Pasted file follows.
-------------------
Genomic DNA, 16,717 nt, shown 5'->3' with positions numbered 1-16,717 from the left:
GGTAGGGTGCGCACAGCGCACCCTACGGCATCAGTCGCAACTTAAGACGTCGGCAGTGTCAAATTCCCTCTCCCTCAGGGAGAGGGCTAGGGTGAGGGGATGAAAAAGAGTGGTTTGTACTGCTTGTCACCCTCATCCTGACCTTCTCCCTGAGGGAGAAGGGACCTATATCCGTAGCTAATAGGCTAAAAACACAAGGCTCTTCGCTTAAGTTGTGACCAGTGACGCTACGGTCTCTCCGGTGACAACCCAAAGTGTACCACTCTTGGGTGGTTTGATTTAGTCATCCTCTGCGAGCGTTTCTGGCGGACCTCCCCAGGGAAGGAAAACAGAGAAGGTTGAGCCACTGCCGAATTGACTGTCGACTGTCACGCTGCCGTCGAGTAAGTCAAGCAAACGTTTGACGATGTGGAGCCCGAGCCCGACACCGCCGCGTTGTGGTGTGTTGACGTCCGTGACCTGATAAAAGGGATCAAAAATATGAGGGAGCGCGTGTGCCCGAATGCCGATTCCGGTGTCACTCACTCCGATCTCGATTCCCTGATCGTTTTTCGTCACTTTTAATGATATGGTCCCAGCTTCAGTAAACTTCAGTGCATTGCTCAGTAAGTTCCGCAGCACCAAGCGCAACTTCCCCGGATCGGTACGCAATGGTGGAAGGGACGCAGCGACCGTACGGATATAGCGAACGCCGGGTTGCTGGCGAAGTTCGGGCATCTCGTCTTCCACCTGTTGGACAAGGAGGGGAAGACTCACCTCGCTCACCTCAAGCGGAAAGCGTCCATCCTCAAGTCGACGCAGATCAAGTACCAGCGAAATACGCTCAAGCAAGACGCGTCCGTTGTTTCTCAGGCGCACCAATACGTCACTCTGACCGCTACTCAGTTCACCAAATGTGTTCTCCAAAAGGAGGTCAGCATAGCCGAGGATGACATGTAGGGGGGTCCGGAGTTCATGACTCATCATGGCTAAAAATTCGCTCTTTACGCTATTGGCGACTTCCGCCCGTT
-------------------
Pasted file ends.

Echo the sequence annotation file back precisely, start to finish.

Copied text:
Genomic DNA, 16,717 nt, shown 5'->3' with positions numbered 1-16,717 from the left:
GGTAGGGTGCGCACAGCGCACCCTACGGCATCAGTCGCAACTTAAGACGTCGGCAGTGTCAAATTCCCTCTCCCTCAGGGAGAGGGCTAGGGTGAGGGGATGAAAAAGAGTGGTTTGTACTGCTTGTCACCCTCATCCTGACCTTCTCCCTGAGGGAGAAGGGACCTATATCCGTAGCTAATAGGCTAAAAACACAAGGCTCTTCGCTTAAGTTGTGACCAGTGACGCTACGGTCTCTCCGGTGACAACCCAAAGTGTACCACTCTTGGGTGGTTTGATTTAGTCATCCTCTGCGAGCGTTTCTGGCGGACCTCCCCAGGGAAGGAAAACAGAGAAGGTTGAGCCACTGCCGAATTGACTGTCGACTGTCACGCTGCCGTCGAGTAAGTCAAGCAAACGTTTGACGATGTGGAGCCCGAGCCCGACACCGCCGCGTTGTGGTGTGTTGACGTCCGTGACCTGATAAAAGGGATCAAAAATATGAGGGAGCGCGTGTGCCCGAATGCCGATTCCGGTGTCACTCACTCCGATCTCGATTCCCTGATCGTTTTTCGTCACTTTTAATGATATGGTCCCAGCTTCAGTAAACTTCAGTGCATTGCTCAGTAAGTTCCGCAGCACCAAGCGCAACTTCCCCGGATCGGTACGCAATGGTGGAAGGGACGCAGCGACCGTACGGATATAGCGAACGCCGGGTTGCTGGCGAAGTTCGGGCATCTCGTCTTCCACCTGTTGGACAAGGAGGGGAAGACTCACCTCGCTCACCTCAAGCGGAAAGCGTCCATCCTCAAGTCGACGCAGATCAAGTACCAGCGAAATACGCTCAAGCAAGACGCGTCCGTTGTTTCTCAGGCGCACCAATACGTCACTCTGACCGCTACTCAGTTCACCAAATGTGTTCTCCAAAAGGAGGTCAGCATAGCCGAGGATGACATGTAGGGGGGTCCGGAGTTCATGACTCATCATGGCTAAAAATTCGCTCTTTACGCTATTGGCGACTTCCGCCCGTT